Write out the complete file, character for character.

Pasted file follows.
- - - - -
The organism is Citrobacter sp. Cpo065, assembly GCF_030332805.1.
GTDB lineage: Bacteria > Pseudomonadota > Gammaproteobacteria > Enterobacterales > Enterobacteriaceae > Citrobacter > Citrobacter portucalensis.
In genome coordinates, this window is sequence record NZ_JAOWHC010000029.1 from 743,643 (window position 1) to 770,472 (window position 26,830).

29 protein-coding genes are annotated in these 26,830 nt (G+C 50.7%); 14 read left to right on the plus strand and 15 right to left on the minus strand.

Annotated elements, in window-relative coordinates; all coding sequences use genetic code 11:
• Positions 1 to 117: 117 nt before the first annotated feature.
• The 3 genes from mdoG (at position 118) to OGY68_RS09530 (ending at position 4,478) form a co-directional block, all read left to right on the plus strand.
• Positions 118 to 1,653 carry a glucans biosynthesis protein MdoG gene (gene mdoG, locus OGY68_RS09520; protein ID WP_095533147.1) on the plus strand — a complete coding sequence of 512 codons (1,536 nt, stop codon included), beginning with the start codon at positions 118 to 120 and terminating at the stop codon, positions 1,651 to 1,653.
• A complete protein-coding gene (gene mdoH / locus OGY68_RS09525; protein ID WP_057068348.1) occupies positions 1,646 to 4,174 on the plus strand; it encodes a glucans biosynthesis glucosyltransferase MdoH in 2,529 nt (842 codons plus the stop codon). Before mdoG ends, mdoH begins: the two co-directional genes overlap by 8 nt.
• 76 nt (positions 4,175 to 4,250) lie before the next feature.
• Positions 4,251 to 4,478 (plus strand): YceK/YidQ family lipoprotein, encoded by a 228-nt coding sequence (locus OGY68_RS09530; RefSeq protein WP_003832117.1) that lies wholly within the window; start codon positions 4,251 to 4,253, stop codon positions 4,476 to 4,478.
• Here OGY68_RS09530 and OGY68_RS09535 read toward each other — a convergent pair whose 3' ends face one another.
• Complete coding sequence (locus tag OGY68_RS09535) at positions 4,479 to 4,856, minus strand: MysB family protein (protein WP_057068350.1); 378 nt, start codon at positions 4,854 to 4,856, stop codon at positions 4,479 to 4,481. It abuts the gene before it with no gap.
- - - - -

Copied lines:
The organism is Citrobacter sp. Cpo065, assembly GCF_030332805.1.
GTDB lineage: Bacteria > Pseudomonadota > Gammaproteobacteria > Enterobacterales > Enterobacteriaceae > Citrobacter > Citrobacter portucalensis.
In genome coordinates, this window is sequence record NZ_JAOWHC010000029.1 from 743,643 (window position 1) to 770,472 (window position 26,830).

29 protein-coding genes are annotated in these 26,830 nt (G+C 50.7%); 14 read left to right on the plus strand and 15 right to left on the minus strand.

Annotated elements, in window-relative coordinates; all coding sequences use genetic code 11:
• Positions 1 to 117: 117 nt before the first annotated feature.
• The 3 genes from mdoG (at position 118) to OGY68_RS09530 (ending at position 4,478) form a co-directional block, all read left to right on the plus strand.
• Positions 118 to 1,653 carry a glucans biosynthesis protein MdoG gene (gene mdoG, locus OGY68_RS09520; protein ID WP_095533147.1) on the plus strand — a complete coding sequence of 512 codons (1,536 nt, stop codon included), beginning with the start codon at positions 118 to 120 and terminating at the stop codon, positions 1,651 to 1,653.
• A complete protein-coding gene (gene mdoH / locus OGY68_RS09525; protein ID WP_057068348.1) occupies positions 1,646 to 4,174 on the plus strand; it encodes a glucans biosynthesis glucosyltransferase MdoH in 2,529 nt (842 codons plus the stop codon). Before mdoG ends, mdoH begins: the two co-directional genes overlap by 8 nt.
• 76 nt (positions 4,175 to 4,250) lie before the next feature.
• Positions 4,251 to 4,478 (plus strand): YceK/YidQ family lipoprotein, encoded by a 228-nt coding sequence (locus OGY68_RS09530; RefSeq protein WP_003832117.1) that lies wholly within the window; start codon positions 4,251 to 4,253, stop codon positions 4,476 to 4,478.
• Here OGY68_RS09530 and OGY68_RS09535 read toward each other — a convergent pair whose 3' ends face one another.
• Complete coding sequence (locus tag OGY68_RS09535) at positions 4,479 to 4,856, minus strand: MysB family protein (protein WP_057068350.1); 378 nt, start codon at positions 4,854 to 4,856, stop codon at positions 4,479 to 4,481. It abuts the gene before it with no gap.